South Pacific: Not so pacific

The South Pacific enjoys an international image of tranquillity and sunshine, but that’s only part of the story. There is also a sub-culture of racism, impatience for change and subdued violence – problems with deep roots.

The World Today
Published 1 July 2000 Updated 28 October 2020 4 minute READ

Keith Suter

Director of Studies, International Law Association (Australian Branch)

The immediate south pacific flashpoints are Fiji and the Solomons Islands. On May 19, George Speight, a Fijian businessperson with a colourful past, staged a coup which resulted in the internment in the Parliament building of the Prime Minister Mahendra Chaudry – the first Fijian-Indian to hold that office. He was detained along with his government colleagues. Over the ensuing weeks, the coup evolved.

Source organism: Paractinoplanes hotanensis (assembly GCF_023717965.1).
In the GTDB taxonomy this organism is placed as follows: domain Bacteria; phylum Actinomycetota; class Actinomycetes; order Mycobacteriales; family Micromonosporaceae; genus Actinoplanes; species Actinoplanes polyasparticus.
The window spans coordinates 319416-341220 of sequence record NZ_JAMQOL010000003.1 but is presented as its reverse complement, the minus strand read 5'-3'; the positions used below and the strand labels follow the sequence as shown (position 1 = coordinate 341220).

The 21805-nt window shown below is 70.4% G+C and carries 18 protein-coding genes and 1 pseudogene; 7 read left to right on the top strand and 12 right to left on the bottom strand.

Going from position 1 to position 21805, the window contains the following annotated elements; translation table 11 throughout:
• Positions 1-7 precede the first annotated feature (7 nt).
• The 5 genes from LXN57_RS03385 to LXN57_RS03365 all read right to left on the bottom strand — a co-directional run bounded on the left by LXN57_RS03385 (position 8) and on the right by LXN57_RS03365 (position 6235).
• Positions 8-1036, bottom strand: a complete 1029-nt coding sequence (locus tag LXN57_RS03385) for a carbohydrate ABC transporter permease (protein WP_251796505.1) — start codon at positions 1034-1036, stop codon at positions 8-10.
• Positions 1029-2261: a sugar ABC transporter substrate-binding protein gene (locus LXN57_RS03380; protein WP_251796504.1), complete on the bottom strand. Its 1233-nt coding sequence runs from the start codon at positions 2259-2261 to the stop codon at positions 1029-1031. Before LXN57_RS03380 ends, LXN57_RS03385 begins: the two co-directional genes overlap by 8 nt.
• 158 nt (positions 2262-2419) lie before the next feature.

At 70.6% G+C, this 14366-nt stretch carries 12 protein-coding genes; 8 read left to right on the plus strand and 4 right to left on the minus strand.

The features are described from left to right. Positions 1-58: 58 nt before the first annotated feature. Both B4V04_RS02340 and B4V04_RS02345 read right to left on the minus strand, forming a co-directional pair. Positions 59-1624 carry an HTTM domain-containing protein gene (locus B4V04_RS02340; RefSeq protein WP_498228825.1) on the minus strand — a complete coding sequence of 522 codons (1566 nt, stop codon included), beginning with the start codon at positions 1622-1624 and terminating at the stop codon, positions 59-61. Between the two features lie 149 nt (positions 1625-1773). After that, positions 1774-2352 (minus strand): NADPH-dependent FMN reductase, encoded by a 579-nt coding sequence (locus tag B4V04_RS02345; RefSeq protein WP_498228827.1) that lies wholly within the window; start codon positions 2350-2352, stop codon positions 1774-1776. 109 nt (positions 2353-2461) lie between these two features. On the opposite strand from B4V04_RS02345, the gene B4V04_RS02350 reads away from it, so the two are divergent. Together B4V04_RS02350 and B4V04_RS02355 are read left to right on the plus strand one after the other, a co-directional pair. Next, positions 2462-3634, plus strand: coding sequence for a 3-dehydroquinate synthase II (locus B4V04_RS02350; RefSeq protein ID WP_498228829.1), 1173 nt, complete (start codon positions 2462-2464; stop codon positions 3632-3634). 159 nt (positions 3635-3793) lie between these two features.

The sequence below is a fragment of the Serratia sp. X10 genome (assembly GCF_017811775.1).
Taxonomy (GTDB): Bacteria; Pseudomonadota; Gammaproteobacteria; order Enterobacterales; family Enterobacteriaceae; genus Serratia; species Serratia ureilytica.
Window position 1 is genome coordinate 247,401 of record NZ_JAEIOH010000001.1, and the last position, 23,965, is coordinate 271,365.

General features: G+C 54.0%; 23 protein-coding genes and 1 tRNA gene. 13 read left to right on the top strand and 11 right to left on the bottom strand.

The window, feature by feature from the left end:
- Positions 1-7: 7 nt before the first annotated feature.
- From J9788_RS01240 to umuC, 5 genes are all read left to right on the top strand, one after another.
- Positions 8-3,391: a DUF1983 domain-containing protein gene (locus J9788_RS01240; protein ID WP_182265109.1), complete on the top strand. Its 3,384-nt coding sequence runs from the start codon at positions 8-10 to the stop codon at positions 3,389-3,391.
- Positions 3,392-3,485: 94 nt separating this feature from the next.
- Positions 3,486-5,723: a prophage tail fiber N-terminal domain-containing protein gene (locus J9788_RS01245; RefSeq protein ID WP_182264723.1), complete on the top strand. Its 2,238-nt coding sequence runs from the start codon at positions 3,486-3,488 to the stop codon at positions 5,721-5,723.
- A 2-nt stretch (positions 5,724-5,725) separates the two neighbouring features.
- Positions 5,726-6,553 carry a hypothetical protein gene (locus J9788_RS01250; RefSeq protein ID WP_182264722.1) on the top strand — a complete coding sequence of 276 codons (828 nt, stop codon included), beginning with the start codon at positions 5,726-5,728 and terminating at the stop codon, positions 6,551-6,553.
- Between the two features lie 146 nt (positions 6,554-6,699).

Originally, Mr Speight said that he wanted the Fijian- Indian Prime Minister to go and to be replaced by a Fijian. When the Great Council of Chiefs – the meeting place of the country’s traditional rulers – agreed, Speight then said he wanted the Great Council to have less power as well.

His views were now closer to those of the indigenous Taukei movement, which sees itself as the Fijian underclass. Commodore Frank Bainimarama, of the defence force, then moved against Mr Speight and claimed to run the country.

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